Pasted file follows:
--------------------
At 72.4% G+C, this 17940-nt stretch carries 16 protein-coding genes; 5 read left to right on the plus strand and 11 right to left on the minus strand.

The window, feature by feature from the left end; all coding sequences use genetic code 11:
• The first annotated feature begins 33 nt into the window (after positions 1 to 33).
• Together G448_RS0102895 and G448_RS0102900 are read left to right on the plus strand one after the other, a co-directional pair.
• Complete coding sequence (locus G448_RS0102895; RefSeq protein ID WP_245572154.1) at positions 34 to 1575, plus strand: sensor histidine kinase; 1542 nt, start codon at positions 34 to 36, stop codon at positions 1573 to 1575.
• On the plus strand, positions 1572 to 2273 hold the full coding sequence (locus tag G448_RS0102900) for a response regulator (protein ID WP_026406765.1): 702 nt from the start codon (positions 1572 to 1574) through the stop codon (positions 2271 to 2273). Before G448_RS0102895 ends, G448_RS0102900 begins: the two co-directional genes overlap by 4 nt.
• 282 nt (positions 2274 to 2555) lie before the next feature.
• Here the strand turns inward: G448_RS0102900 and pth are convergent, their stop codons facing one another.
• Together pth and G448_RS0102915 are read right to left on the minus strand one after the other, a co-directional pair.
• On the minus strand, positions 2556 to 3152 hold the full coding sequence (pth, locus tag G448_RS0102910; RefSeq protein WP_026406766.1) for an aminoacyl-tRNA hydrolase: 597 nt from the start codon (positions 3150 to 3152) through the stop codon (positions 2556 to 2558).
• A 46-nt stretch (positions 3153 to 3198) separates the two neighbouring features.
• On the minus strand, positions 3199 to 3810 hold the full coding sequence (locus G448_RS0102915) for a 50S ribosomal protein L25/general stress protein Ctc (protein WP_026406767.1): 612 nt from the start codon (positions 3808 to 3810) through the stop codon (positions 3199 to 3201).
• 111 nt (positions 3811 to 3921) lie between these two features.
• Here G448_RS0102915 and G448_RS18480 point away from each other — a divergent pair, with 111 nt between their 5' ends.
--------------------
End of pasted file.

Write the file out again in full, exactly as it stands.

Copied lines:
At 72.4% G+C, this 17940-nt stretch carries 16 protein-coding genes; 5 read left to right on the plus strand and 11 right to left on the minus strand.

The window, feature by feature from the left end; all coding sequences use genetic code 11:
• The first annotated feature begins 33 nt into the window (after positions 1 to 33).
• Together G448_RS0102895 and G448_RS0102900 are read left to right on the plus strand one after the other, a co-directional pair.
• Complete coding sequence (locus G448_RS0102895; RefSeq protein ID WP_245572154.1) at positions 34 to 1575, plus strand: sensor histidine kinase; 1542 nt, start codon at positions 34 to 36, stop codon at positions 1573 to 1575.
• On the plus strand, positions 1572 to 2273 hold the full coding sequence (locus tag G448_RS0102900) for a response regulator (protein ID WP_026406765.1): 702 nt from the start codon (positions 1572 to 1574) through the stop codon (positions 2271 to 2273). Before G448_RS0102895 ends, G448_RS0102900 begins: the two co-directional genes overlap by 4 nt.
• 282 nt (positions 2274 to 2555) lie before the next feature.
• Here the strand turns inward: G448_RS0102900 and pth are convergent, their stop codons facing one another.
• Together pth and G448_RS0102915 are read right to left on the minus strand one after the other, a co-directional pair.
• On the minus strand, positions 2556 to 3152 hold the full coding sequence (pth, locus tag G448_RS0102910; RefSeq protein WP_026406766.1) for an aminoacyl-tRNA hydrolase: 597 nt from the start codon (positions 3150 to 3152) through the stop codon (positions 2556 to 2558).
• A 46-nt stretch (positions 3153 to 3198) separates the two neighbouring features.
• On the minus strand, positions 3199 to 3810 hold the full coding sequence (locus G448_RS0102915) for a 50S ribosomal protein L25/general stress protein Ctc (protein WP_026406767.1): 612 nt from the start codon (positions 3808 to 3810) through the stop codon (positions 3199 to 3201).
• 111 nt (positions 3811 to 3921) lie between these two features.
• Here G448_RS0102915 and G448_RS18480 point away from each other — a divergent pair, with 111 nt between their 5' ends.